Amy Denio – The Big Embrace (2017) review
The Big Embrace (2017 – SPOOT – USA)
One more (her 10th solo) totally and almost indescribable soul shaking recording by this ever talented, brilliant thinker, composer, musician, producer, organizer, world traveler, artist, and all around pleasant person. I began my musical journey with Amy Denio in the early 1990’s with her duo based (but they did add other members) Tone Dogs with bassist Fred Chalenor (Note: it was a delight to see a reunion of them at 2013 SeaProg). They played a low core, somewhat sparse, quizzical folk injected pop with avant-jazz explorations. Again, hard to describe, but something very new to the ears of the progressive music scene. Multitudes of projects, giant leaps of chance, and many recordings later, Amy gives the world another dazzling display of sixteen songs that defy a short description of any sort. Her multi-level incredible creativity and endless source of gifted reception is simply unheard of. And I ask where does she get all this energy?
Amongst the sixteen cuts on ‘The Big Embrace’ many are deep and often beautiful, some homages of sorts, and you will never forget the exotic pieces of song in both avant-garde spirit and theater, with varied amounts of comical and lyrical play. An attempt to reference the disc is extremely tough. Dream of a mix of superior people like Laurie Anderson, Amy X Neuburg, Noa, Zap Mama, and if allowed to roam free, soulful singers like Annie Lennox and K.D. Lang (as far as vocals go). Music wise, it is difficult to pin down, but Amy lists Yma Sumac, Tune Yards, Snakefinger, Joni Mitchell, Carla Kihlsted, and Morricone as what it sounds like.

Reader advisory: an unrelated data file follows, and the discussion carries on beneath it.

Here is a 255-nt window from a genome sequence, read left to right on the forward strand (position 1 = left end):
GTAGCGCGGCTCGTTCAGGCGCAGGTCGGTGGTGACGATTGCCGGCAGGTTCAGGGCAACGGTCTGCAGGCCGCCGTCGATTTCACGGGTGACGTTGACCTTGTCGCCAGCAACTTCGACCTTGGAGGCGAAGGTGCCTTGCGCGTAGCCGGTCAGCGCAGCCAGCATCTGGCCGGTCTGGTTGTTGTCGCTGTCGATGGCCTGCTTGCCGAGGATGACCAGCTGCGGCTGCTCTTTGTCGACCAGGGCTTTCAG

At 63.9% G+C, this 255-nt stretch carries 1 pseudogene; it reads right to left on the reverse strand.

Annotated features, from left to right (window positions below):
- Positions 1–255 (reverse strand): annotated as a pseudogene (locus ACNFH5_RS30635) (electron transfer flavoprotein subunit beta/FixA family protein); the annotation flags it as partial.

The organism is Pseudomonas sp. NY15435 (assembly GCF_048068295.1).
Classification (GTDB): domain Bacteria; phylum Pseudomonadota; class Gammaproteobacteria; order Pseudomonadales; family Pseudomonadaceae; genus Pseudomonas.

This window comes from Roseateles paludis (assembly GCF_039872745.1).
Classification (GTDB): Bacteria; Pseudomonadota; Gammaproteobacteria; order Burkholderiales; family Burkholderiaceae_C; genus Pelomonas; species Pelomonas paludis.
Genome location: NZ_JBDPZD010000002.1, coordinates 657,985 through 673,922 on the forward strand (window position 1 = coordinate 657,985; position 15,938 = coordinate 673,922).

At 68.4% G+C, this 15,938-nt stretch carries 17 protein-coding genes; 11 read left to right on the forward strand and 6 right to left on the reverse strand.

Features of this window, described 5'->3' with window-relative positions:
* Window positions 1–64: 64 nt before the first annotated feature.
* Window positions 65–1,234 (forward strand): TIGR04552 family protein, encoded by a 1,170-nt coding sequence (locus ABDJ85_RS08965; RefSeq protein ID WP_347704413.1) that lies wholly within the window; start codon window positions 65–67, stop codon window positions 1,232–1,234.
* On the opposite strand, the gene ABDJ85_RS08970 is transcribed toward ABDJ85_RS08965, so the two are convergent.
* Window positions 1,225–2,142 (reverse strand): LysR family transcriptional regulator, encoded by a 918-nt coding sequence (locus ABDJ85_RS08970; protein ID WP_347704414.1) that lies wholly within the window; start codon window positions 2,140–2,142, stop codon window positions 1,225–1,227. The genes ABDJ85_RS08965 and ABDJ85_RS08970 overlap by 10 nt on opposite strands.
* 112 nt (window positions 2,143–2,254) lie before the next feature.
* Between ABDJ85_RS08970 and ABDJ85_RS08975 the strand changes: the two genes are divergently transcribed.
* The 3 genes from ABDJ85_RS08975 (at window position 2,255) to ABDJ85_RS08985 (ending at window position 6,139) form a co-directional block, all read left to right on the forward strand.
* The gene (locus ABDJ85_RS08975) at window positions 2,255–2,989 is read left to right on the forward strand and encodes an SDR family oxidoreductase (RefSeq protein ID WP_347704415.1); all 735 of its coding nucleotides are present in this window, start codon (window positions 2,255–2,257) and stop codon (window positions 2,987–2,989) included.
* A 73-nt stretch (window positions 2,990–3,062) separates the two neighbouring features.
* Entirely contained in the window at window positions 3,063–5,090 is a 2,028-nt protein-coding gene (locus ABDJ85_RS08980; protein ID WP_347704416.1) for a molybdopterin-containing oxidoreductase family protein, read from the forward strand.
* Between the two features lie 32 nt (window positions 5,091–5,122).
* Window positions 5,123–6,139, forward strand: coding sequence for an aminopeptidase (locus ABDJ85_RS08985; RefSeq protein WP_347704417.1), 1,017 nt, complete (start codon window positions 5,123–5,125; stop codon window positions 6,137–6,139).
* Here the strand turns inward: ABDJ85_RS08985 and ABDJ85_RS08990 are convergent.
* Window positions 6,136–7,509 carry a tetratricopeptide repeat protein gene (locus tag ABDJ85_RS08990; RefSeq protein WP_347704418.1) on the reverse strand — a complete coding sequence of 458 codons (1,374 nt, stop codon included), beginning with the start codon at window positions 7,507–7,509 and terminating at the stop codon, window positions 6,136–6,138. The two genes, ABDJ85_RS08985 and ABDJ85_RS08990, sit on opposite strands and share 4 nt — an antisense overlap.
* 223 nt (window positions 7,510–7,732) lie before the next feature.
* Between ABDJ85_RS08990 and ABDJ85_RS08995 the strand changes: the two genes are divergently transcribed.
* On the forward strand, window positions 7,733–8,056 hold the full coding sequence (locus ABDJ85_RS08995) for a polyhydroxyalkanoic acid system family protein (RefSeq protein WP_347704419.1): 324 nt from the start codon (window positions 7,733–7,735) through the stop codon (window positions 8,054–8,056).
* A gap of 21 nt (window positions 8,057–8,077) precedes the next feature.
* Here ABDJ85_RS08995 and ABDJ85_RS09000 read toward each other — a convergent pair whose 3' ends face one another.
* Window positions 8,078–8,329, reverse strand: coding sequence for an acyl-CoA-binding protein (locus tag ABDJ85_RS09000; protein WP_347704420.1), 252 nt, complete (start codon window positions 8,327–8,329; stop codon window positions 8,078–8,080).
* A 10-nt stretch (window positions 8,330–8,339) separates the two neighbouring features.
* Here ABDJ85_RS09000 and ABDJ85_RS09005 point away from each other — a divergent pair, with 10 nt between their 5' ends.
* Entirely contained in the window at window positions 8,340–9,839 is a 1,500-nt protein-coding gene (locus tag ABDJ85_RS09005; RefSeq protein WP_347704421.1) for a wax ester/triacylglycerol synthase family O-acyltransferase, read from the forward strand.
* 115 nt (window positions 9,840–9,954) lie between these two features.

Although ‘The Big Embrace’ begins with a superlative eastern themed work called ‘L’Abbraccione’, things change by the moment and the story telling concept sweeps the listener with shifting degrees of emotions, puzzles, and reality. ‘Donald The Lump’ ( track 12) is the closest thing to Tone Dogs in sound, which takes a hard look at one of the most untruthful and unbalanced American presidents ever (add Nixon to that list). It features some actual quotes by this mad man. Another tune (track 16) ‘I Love This Cunterie’ picks up more quotes from him. Those are the more radical/sad/comical songs, as the rest of the release is filled with avant exotica and cool pop, the way only Amy can compose and perform.
This mature listening display is without doubt, the hercules of music creativity and importance. A knockout to say the least! Amy plays a huge array of instruments on this 6 panel digi pak CD, including bass, percussion (frame drum/glockenspiel/cardboard box/stapler/clapping), guitar, clarinet, alto sax, accordion, field recordings and voice. She has other musicians on some cuts such as Ahmad Reza Yousefbeigi (percussion), Elizabeth Lawrence (voice, percussion), Peter Comley (samples and sounds), Jesse Manno (saz, voice), Hahn Rowe (viola), David Dorfman (keyboard), Tobias Ralph (drums), and Berin Tuzlic (drums). Amy composed and produced the entire unbelievable recording. She is unstoppable. SUPREMELY RECOMMENDED.
Reviewed by Lee Henderson 12 – 9 – 2017